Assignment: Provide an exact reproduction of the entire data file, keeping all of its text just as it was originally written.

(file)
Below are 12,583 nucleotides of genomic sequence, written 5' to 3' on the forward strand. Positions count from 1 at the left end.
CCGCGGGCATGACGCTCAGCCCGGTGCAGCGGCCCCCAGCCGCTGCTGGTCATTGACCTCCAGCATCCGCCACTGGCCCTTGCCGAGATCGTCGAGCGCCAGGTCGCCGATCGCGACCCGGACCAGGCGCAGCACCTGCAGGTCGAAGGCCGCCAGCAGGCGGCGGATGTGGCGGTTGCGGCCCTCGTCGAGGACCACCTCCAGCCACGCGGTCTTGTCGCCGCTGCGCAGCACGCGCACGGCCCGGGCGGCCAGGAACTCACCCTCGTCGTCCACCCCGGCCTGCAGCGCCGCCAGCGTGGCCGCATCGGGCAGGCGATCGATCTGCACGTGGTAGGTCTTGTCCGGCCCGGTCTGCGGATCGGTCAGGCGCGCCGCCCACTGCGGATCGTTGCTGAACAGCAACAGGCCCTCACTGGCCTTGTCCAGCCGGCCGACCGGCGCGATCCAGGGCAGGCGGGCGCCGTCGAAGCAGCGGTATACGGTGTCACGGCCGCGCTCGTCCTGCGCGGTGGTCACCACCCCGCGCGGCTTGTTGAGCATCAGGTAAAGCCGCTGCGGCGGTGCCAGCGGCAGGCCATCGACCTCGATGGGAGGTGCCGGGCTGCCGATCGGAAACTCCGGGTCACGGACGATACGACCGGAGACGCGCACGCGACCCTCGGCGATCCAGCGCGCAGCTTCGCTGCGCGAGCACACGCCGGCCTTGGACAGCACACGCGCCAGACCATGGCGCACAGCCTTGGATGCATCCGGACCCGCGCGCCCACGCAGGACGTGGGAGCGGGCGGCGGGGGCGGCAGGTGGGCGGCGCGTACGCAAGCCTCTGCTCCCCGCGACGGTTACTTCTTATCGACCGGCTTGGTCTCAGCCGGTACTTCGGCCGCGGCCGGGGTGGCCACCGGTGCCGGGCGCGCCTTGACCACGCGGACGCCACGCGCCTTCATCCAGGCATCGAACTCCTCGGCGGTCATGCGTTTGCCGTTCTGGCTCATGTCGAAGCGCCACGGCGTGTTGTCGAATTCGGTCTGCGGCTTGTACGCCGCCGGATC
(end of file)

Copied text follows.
Below are 12,583 nucleotides of genomic sequence, written 5' to 3' on the forward strand. Positions count from 1 at the left end.
CCGCGGGCATGACGCTCAGCCCGGTGCAGCGGCCCCCAGCCGCTGCTGGTCATTGACCTCCAGCATCCGCCACTGGCCCTTGCCGAGATCGTCGAGCGCCAGGTCGCCGATCGCGACCCGGACCAGGCGCAGCACCTGCAGGTCGAAGGCCGCCAGCAGGCGGCGGATGTGGCGGTTGCGGCCCTCGTCGAGGACCACCTCCAGCCACGCGGTCTTGTCGCCGCTGCGCAGCACGCGCACGGCCCGGGCGGCCAGGAACTCACCCTCGTCGTCCACCCCGGCCTGCAGCGCCGCCAGCGTGGCCGCATCGGGCAGGCGATCGATCTGCACGTGGTAGGTCTTGTCCGGCCCGGTCTGCGGATCGGTCAGGCGCGCCGCCCACTGCGGATCGTTGCTGAACAGCAACAGGCCCTCACTGGCCTTGTCCAGCCGGCCGACCGGCGCGATCCAGGGCAGGCGGGCGCCGTCGAAGCAGCGGTATACGGTGTCACGGCCGCGCTCGTCCTGCGCGGTGGTCACCACCCCGCGCGGCTTGTTGAGCATCAGGTAAAGCCGCTGCGGCGGTGCCAGCGGCAGGCCATCGACCTCGATGGGAGGTGCCGGGCTGCCGATCGGAAACTCCGGGTCACGGACGATACGACCGGAGACGCGCACGCGACCCTCGGCGATCCAGCGCGCAGCTTCGCTGCGCGAGCACACGCCGGCCTTGGACAGCACACGCGCCAGACCATGGCGCACAGCCTTGGATGCATCCGGACCCGCGCGCCCACGCAGGACGTGGGAGCGGGCGGCGGGGGCGGCAGGTGGGCGGCGCGTACGCAAGCCTCTGCTCCCCGCGACGGTTACTTCTTATCGACCGGCTTGGTCTCAGCCGGTACTTCGGCCGCGGCCGGGGTGGCCACCGGTGCCGGGCGCGCCTTGACCACGCGGACGCCACGCGCCTTCATCCAGGCATCGAACTCCTCGGCGGTCATGCGTTTGCCGTTCTGGCTCATGTCGAAGCGCCACGGCGTGTTGTCGAATTCGGTCTGCGGCTTGTACGCCGCCGGATC